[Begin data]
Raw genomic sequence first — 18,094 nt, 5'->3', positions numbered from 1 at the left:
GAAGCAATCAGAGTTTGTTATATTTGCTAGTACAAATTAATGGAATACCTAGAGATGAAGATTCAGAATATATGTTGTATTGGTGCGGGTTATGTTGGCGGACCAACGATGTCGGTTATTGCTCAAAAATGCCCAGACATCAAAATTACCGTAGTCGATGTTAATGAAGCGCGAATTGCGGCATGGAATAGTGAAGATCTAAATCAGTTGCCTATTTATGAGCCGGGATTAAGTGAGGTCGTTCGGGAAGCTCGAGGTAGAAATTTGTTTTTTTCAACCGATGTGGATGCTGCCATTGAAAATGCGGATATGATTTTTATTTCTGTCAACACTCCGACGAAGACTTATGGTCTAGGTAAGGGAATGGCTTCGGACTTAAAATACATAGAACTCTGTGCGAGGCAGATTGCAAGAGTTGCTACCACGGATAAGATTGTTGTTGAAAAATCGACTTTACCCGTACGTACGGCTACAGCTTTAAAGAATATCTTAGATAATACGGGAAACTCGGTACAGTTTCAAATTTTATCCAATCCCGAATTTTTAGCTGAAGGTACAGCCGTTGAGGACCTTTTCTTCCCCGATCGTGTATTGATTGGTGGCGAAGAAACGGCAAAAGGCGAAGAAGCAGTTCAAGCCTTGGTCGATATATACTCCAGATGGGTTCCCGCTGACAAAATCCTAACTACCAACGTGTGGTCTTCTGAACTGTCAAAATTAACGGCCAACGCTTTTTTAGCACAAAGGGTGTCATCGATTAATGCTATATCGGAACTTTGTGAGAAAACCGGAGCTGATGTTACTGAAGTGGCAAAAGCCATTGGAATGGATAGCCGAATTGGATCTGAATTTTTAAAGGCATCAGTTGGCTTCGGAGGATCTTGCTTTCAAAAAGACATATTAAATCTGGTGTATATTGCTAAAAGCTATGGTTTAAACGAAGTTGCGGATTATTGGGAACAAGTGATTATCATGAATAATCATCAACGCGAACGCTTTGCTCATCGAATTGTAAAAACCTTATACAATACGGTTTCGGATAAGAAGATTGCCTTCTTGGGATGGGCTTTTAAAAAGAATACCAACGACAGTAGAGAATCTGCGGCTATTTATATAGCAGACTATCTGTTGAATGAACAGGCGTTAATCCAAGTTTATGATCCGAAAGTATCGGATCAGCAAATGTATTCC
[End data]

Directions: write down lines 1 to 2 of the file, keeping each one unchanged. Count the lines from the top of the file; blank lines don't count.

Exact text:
Raw genomic sequence first — 18,094 nt, 5'->3', positions numbered from 1 at the left:
GAAGCAATCAGAGTTTGTTATATTTGCTAGTACAAATTAATGGAATACCTAGAGATGAAGATTCAGAATATATGTTGTATTGGTGCGGGTTATGTTGGCGGACCAACGATGTCGGTTATTGCTCAAAAATGCCCAGACATCAAAATTACCGTAGTCGATGTTAATGAAGCGCGAATTGCGGCATGGAATAGTGAAGATCTAAATCAGTTGCCTATTTATGAGCCGGGATTAAGTGAGGTCGTTCGGGAAGCTCGAGGTAGAAATTTGTTTTTTTCAACCGATGTGGATGCTGCCATTGAAAATGCGGATATGATTTTTATTTCTGTCAACACTCCGACGAAGACTTATGGTCTAGGTAAGGGAATGGCTTCGGACTTAAAATACATAGAACTCTGTGCGAGGCAGATTGCAAGAGTTGCTACCACGGATAAGATTGTTGTTGAAAAATCGACTTTACCCGTACGTACGGCTACAGCTTTAAAGAATATCTTAGATAATACGGGAAACTCGGTACAGTTTCAAATTTTATCCAATCCCGAATTTTTAGCTGAAGGTACAGCCGTTGAGGACCTTTTCTTCCCCGATCGTGTATTGATTGGTGGCGAAGAAACGGCAAAAGGCGAAGAAGCAGTTCAAGCCTTGGTCGATATATACTCCAGATGGGTTCCCGCTGACAAAATCCTAACTACCAACGTGTGGTCTTCTGAACTGTCAAAATTAACGGCCAACGCTTTTTTAGCACAAAGGGTGTCATCGATTAATGCTATATCGGAACTTTGTGAGAAAACCGGAGCTGATGTTACTGAAGTGGCAAAAGCCATTGGAATGGATAGCCGAATTGGATCTGAATTTTTAAAGGCATCAGTTGGCTTCGGAGGATCTTGCTTTCAAAAAGACATATTAAATCTGGTGTATATTGCTAAAAGCTATGGTTTAAACGAAGTTGCGGATTATTGGGAACAAGTGATTATCATGAATAATCATCAACGCGAACGCTTTGCTCATCGAATTGTAAAAACCTTATACAATACGGTTTCGGATAAGAAGATTGCCTTCTTGGGATGGGCTTTTAAAAAGAATACCAACGACAGTAGAGAATCTGCGGCTATTTATATAGCAGACTATCTGTTGAATGAACAGGCGTTAATCCAAGTTTATGATCCGAAAGTATCGGATCAGCAAATGTATTCC